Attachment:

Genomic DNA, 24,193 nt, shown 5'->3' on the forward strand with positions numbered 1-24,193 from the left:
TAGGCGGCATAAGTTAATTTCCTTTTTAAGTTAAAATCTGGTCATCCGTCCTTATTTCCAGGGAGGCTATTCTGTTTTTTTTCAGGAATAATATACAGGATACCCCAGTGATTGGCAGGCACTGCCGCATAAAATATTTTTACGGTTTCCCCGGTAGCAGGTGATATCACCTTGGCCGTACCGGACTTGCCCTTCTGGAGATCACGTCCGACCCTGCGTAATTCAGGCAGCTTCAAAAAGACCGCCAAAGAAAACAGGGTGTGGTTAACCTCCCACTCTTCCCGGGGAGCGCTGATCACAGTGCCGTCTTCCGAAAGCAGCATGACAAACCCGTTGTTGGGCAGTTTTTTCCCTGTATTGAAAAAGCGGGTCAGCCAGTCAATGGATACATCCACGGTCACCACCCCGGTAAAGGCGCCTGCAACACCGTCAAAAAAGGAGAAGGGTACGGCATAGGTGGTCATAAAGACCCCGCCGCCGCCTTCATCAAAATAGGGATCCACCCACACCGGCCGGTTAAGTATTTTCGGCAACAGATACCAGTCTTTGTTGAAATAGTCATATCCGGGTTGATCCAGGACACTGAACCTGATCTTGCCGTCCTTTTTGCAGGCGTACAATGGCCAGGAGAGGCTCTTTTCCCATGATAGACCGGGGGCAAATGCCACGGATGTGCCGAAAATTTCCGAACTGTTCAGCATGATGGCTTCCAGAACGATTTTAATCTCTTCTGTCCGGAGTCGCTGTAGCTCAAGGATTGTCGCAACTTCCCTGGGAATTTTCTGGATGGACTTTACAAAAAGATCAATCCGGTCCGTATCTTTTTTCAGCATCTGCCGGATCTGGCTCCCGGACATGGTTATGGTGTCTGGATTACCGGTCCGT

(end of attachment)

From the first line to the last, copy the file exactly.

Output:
Genomic DNA, 24,193 nt, shown 5'->3' on the forward strand with positions numbered 1-24,193 from the left:
TAGGCGGCATAAGTTAATTTCCTTTTTAAGTTAAAATCTGGTCATCCGTCCTTATTTCCAGGGAGGCTATTCTGTTTTTTTTCAGGAATAATATACAGGATACCCCAGTGATTGGCAGGCACTGCCGCATAAAATATTTTTACGGTTTCCCCGGTAGCAGGTGATATCACCTTGGCCGTACCGGACTTGCCCTTCTGGAGATCACGTCCGACCCTGCGTAATTCAGGCAGCTTCAAAAAGACCGCCAAAGAAAACAGGGTGTGGTTAACCTCCCACTCTTCCCGGGGAGCGCTGATCACAGTGCCGTCTTCCGAAAGCAGCATGACAAACCCGTTGTTGGGCAGTTTTTTCCCTGTATTGAAAAAGCGGGTCAGCCAGTCAATGGATACATCCACGGTCACCACCCCGGTAAAGGCGCCTGCAACACCGTCAAAAAAGGAGAAGGGTACGGCATAGGTGGTCATAAAGACCCCGCCGCCGCCTTCATCAAAATAGGGATCCACCCACACCGGCCGGTTAAGTATTTTCGGCAACAGATACCAGTCTTTGTTGAAATAGTCATATCCGGGTTGATCCAGGACACTGAACCTGATCTTGCCGTCCTTTTTGCAGGCGTACAATGGCCAGGAGAGGCTCTTTTCCCATGATAGACCGGGGGCAAATGCCACGGATGTGCCGAAAATTTCCGAACTGTTCAGCATGATGGCTTCCAGAACGATTTTAATCTCTTCTGTCCGGAGTCGCTGTAGCTCAAGGATTGTCGCAACTTCCCTGGGAATTTTCTGGATGGACTTTACAAAAAGATCAATCCGGTCCGTATCTTTTTTCAGCATCTGCCGGATCTGGCTCCCGGACATGGTTATGGTGTCTGGATTACCGGTCCGT